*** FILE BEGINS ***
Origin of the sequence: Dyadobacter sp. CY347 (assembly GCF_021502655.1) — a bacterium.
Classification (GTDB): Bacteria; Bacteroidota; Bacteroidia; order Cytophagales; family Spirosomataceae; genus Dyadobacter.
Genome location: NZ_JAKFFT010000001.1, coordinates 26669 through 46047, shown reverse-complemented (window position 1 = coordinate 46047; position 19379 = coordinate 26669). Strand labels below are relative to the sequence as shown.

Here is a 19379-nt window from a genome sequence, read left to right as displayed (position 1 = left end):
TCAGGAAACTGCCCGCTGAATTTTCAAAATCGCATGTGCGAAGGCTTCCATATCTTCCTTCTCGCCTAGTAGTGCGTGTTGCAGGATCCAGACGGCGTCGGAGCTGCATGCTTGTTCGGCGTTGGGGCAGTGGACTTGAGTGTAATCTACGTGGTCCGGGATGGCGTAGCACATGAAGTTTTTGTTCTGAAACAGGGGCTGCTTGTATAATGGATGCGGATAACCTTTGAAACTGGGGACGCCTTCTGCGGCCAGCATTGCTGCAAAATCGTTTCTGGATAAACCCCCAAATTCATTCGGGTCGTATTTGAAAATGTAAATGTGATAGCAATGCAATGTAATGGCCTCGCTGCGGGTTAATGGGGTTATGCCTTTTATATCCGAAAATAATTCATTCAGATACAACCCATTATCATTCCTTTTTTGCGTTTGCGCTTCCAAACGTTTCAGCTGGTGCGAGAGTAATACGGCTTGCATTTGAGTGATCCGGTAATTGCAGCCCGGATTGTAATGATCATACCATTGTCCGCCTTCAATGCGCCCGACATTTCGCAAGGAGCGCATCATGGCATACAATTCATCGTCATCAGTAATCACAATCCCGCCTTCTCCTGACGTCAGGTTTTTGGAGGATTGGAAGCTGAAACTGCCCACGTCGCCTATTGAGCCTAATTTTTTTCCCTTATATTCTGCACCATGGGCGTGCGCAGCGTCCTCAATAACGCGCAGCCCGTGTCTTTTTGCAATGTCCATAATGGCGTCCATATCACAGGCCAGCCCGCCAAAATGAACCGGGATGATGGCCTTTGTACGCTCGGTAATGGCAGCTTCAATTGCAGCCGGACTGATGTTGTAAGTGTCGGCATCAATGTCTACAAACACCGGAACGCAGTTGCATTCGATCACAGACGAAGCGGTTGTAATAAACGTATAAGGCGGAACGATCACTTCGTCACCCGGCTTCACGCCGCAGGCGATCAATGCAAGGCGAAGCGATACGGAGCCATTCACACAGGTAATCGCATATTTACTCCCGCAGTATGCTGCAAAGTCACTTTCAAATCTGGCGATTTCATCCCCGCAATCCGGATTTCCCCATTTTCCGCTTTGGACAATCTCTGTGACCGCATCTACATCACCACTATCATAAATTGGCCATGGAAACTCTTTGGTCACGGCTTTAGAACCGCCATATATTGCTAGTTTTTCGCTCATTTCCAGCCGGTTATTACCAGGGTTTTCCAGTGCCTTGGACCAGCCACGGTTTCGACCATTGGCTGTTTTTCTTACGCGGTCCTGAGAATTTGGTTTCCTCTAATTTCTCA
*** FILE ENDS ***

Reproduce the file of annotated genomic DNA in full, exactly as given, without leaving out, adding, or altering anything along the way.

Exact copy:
Origin of the sequence: Dyadobacter sp. CY347 (assembly GCF_021502655.1) — a bacterium.
Classification (GTDB): Bacteria; Bacteroidota; Bacteroidia; order Cytophagales; family Spirosomataceae; genus Dyadobacter.
Genome location: NZ_JAKFFT010000001.1, coordinates 26669 through 46047, shown reverse-complemented (window position 1 = coordinate 46047; position 19379 = coordinate 26669). Strand labels below are relative to the sequence as shown.

Here is a 19379-nt window from a genome sequence, read left to right as displayed (position 1 = left end):
TCAGGAAACTGCCCGCTGAATTTTCAAAATCGCATGTGCGAAGGCTTCCATATCTTCCTTCTCGCCTAGTAGTGCGTGTTGCAGGATCCAGACGGCGTCGGAGCTGCATGCTTGTTCGGCGTTGGGGCAGTGGACTTGAGTGTAATCTACGTGGTCCGGGATGGCGTAGCACATGAAGTTTTTGTTCTGAAACAGGGGCTGCTTGTATAATGGATGCGGATAACCTTTGAAACTGGGGACGCCTTCTGCGGCCAGCATTGCTGCAAAATCGTTTCTGGATAAACCCCCAAATTCATTCGGGTCGTATTTGAAAATGTAAATGTGATAGCAATGCAATGTAATGGCCTCGCTGCGGGTTAATGGGGTTATGCCTTTTATATCCGAAAATAATTCATTCAGATACAACCCATTATCATTCCTTTTTTGCGTTTGCGCTTCCAAACGTTTCAGCTGGTGCGAGAGTAATACGGCTTGCATTTGAGTGATCCGGTAATTGCAGCCCGGATTGTAATGATCATACCATTGTCCGCCTTCAATGCGCCCGACATTTCGCAAGGAGCGCATCATGGCATACAATTCATCGTCATCAGTAATCACAATCCCGCCTTCTCCTGACGTCAGGTTTTTGGAGGATTGGAAGCTGAAACTGCCCACGTCGCCTATTGAGCCTAATTTTTTTCCCTTATATTCTGCACCATGGGCGTGCGCAGCGTCCTCAATAACGCGCAGCCCGTGTCTTTTTGCAATGTCCATAATGGCGTCCATATCACAGGCCAGCCCGCCAAAATGAACCGGGATGATGGCCTTTGTACGCTCGGTAATGGCAGCTTCAATTGCAGCCGGACTGATGTTGTAAGTGTCGGCATCAATGTCTACAAACACCGGAACGCAGTTGCATTCGATCACAGACGAAGCGGTTGTAATAAACGTATAAGGCGGAACGATCACTTCGTCACCCGGCTTCACGCCGCAGGCGATCAATGCAAGGCGAAGCGATACGGAGCCATTCACACAGGTAATCGCATATTTACTCCCGCAGTATGCTGCAAAGTCACTTTCAAATCTGGCGATTTCATCCCCGCAATCCGGATTTCCCCATTTTCCGCTTTGGACAATCTCTGTGACCGCATCTACATCACCACTATCATAAATTGGCCATGGAAACTCTTTGGTCACGGCTTTAGAACCGCCATATATTGCTAGTTTTTCGCTCATTTCCAGCCGGTTATTACCAGGGTTTTCCAGTGCCTTGGACCAGCCACGGTTTCGACCATTGGCTGTTTTTCTTACGCGGTCCTGAGAATTTGGTTTCCTCTAATTTCTCA